With his immediate future secured - and a desire to continue beyond next year - can Jenson Button stay in Formula 1 long enough to threaten Rubens Barrichello's all-time record for Grand Prix starts?
When Rubens Barrichello hung up his helmet at the end of 2011, having racked up his 326th start in an F1 race, it seemed the record he took away from previous holder Riccardo Patrese would stand for quite some time.
At that time, the Brazilian had a 38 start advantage over former Ferrari teammate Michael Schumacher, who would only go on to start a further 20 Grands Prix in 2012 before being effectively forced into retirement by the arrival of Lewis Hamilton at Mercedes.
Button, meanwhile, was way back on 208 starts, 118 off the top spot and behind not only Patrese, but also Jarno Trulli, David Coulthard and Giancarlo Fisichella as well. He did not appear to be a real threat to the record holder.
Here we are four years later, however - and Button has already moved up to third place, on 279 starts as of the Japanese Grand Prix last weekend and on course to hit 284 by the end of the year.
With 21 races on next year's schedule, Button - assuming he starts them all - is on course to fall just three shy of Schumacher's final tally of 308 at the final race, at which point his McLaren deal expires.
But, with the Brit expressing a strong desire to remain on board for the big rule changes set to transform the look and feel of Grand Prix cars in 2017, it could - depending on the size of the calendar - only take one more full season for him to match Barrichello.
He would do so at the 21st race of the 2017 season, and were the schedule expanded to 22 events, he would go one better than the Brazilian at the final race.
All-time Grand Prix starts:
So, if Button sticks around in 2017 and doesn't end up missing any races, he potentially has just over two years to wait to match the most experienced F1 driver in history.
But how long will he hold that mantle for? With his current McLaren teammate Fernando Alonso lurking just 31 starts further down the table, it's possible Button's reign could prove short-lived.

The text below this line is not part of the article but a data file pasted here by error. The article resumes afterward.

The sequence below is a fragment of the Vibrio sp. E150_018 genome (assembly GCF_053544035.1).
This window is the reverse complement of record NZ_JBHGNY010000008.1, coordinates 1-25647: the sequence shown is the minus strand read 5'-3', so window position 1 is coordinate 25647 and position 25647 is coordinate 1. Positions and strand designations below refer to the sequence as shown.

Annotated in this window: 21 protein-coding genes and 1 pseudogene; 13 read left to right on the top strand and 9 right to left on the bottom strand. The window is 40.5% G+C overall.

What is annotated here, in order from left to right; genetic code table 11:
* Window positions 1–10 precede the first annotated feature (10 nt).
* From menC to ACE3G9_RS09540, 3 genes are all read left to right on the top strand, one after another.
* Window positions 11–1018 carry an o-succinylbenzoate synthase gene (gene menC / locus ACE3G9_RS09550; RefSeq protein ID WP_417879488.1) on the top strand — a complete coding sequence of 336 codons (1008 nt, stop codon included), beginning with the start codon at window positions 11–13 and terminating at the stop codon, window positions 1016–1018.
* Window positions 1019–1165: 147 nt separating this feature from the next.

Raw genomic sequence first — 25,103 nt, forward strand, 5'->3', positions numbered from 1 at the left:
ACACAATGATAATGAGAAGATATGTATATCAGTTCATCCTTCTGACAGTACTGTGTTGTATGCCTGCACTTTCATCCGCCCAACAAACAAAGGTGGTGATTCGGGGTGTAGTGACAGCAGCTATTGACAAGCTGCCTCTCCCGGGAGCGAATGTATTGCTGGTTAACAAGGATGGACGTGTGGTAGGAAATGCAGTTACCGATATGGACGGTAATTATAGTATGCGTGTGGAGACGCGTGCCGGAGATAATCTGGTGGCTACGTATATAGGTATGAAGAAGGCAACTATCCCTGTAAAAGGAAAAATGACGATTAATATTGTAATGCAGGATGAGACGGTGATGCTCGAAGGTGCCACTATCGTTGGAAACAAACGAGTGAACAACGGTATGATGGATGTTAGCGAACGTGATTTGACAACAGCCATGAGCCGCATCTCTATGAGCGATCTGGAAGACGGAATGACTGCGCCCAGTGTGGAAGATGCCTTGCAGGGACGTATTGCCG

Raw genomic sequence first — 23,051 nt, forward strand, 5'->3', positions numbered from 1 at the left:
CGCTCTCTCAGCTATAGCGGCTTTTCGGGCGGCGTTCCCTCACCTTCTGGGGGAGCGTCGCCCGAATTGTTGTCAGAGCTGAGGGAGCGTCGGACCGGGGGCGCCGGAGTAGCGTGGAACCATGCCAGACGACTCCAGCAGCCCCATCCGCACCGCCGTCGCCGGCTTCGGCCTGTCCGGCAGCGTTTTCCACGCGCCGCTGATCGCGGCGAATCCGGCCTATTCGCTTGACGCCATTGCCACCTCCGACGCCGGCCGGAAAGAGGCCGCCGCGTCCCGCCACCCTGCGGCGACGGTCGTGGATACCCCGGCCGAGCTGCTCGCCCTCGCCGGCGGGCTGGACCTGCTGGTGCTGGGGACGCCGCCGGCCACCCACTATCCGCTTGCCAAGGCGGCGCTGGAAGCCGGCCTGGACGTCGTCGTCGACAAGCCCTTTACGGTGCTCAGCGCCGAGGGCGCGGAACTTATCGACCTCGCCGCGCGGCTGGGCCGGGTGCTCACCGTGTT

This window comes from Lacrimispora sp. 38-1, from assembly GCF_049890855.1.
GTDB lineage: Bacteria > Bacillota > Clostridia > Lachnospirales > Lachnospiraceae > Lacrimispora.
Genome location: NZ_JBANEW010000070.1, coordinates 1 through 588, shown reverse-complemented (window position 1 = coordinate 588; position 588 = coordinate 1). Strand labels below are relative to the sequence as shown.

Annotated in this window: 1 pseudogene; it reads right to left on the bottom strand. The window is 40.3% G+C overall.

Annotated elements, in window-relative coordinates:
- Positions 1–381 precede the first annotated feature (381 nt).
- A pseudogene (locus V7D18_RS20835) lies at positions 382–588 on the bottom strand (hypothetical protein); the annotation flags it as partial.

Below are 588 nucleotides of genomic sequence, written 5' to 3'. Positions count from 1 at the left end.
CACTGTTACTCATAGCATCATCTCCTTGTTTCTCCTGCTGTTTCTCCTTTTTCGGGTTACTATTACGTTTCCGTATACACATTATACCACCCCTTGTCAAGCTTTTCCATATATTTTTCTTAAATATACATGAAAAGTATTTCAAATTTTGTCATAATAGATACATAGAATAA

In essence, Alonso has to outlast Button by two seasons to take the top spot, which means if Button bows out at the end of the 2017 campaign, Alonso must stick around until 2019, by which time he will be 38 years old.
A far from unimaginable scenario, given Barrichello was 39 in his final season, and Schumacher 43.
What about Hamilton and Vettel?
Looking further into the future, Raikkonen and Massa, both in the twilight of their careers, are unlikely to pose much of a threat to the top spots, currently sitting ninth and 10th in the all-time list on 226 and 224 starts respectively. Nico Rosberg, meanwhile, is 20th on 180 starts.
A little further down the list, we find Lewis Hamilton (27th, 162 starts) and Sebastian Vettel (34th, 153 starts), both of whom have the potential to enjoy very lengthy careers in F1 if they so choose.
Assuming an average of 20 races per season, it would take Hamilton another eight full seasons at the highest level to match Barrichello - and perhaps another one or two to be sure of surpassing Button and Alonso.
That would imply Hamilton remaining in F1 until at least 2023 - by which time he will be 38 years old. Again, this would be far from outlandish, considering the age of recent retirees.
Vettel, meanwhile, at nine starts behind Hamilton, would need another half a season to move ahead. By the end of 2024, he'll be 37, the same age Button will have to be still racing at to be in with a chance of overhauling Barrichello.
Once Hamilton and Vettel depart the stage, then the long wait for Max Verstappen to beat the whole lot of them begins...